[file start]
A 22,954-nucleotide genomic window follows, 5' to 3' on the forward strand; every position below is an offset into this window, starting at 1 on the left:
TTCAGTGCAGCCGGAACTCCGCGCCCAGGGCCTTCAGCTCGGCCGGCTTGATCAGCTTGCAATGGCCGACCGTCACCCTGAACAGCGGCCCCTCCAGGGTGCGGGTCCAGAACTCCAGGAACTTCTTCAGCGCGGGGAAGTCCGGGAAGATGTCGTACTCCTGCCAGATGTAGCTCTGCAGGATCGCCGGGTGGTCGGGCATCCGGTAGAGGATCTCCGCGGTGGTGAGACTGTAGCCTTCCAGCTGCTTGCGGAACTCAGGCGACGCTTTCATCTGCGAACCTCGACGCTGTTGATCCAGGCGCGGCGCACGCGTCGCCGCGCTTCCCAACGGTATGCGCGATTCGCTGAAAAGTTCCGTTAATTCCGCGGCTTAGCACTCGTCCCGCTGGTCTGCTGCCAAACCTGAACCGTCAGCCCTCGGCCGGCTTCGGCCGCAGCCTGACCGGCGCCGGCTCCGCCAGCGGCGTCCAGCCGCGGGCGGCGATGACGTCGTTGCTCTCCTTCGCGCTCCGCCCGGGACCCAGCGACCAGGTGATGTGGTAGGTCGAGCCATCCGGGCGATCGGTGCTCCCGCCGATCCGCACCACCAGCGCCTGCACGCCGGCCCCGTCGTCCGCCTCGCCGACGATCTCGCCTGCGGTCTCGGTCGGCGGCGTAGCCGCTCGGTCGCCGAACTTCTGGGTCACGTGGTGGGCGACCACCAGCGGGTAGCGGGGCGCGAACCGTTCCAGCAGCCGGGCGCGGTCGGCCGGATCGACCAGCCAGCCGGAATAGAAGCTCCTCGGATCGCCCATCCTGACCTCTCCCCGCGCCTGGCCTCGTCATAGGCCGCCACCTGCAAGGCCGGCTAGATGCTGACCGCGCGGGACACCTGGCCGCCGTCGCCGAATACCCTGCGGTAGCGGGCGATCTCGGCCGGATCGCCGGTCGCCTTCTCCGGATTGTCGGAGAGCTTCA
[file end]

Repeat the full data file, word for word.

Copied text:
A 22,954-nucleotide genomic window follows, 5' to 3' on the forward strand; every position below is an offset into this window, starting at 1 on the left:
TTCAGTGCAGCCGGAACTCCGCGCCCAGGGCCTTCAGCTCGGCCGGCTTGATCAGCTTGCAATGGCCGACCGTCACCCTGAACAGCGGCCCCTCCAGGGTGCGGGTCCAGAACTCCAGGAACTTCTTCAGCGCGGGGAAGTCCGGGAAGATGTCGTACTCCTGCCAGATGTAGCTCTGCAGGATCGCCGGGTGGTCGGGCATCCGGTAGAGGATCTCCGCGGTGGTGAGACTGTAGCCTTCCAGCTGCTTGCGGAACTCAGGCGACGCTTTCATCTGCGAACCTCGACGCTGTTGATCCAGGCGCGGCGCACGCGTCGCCGCGCTTCCCAACGGTATGCGCGATTCGCTGAAAAGTTCCGTTAATTCCGCGGCTTAGCACTCGTCCCGCTGGTCTGCTGCCAAACCTGAACCGTCAGCCCTCGGCCGGCTTCGGCCGCAGCCTGACCGGCGCCGGCTCCGCCAGCGGCGTCCAGCCGCGGGCGGCGATGACGTCGTTGCTCTCCTTCGCGCTCCGCCCGGGACCCAGCGACCAGGTGATGTGGTAGGTCGAGCCATCCGGGCGATCGGTGCTCCCGCCGATCCGCACCACCAGCGCCTGCACGCCGGCCCCGTCGTCCGCCTCGCCGACGATCTCGCCTGCGGTCTCGGTCGGCGGCGTAGCCGCTCGGTCGCCGAACTTCTGGGTCACGTGGTGGGCGACCACCAGCGGGTAGCGGGGCGCGAACCGTTCCAGCAGCCGGGCGCGGTCGGCCGGATCGACCAGCCAGCCGGAATAGAAGCTCCTCGGATCGCCCATCCTGACCTCTCCCCGCGCCTGGCCTCGTCATAGGCCGCCACCTGCAAGGCCGGCTAGATGCTGACCGCGCGGGACACCTGGCCGCCGTCGCCGAATACCCTGCGGTAGCGGGCGATCTCGGCCGGATCGCCGGTCGCCTTCTCCGGATTGTCGGAGAGCTTCA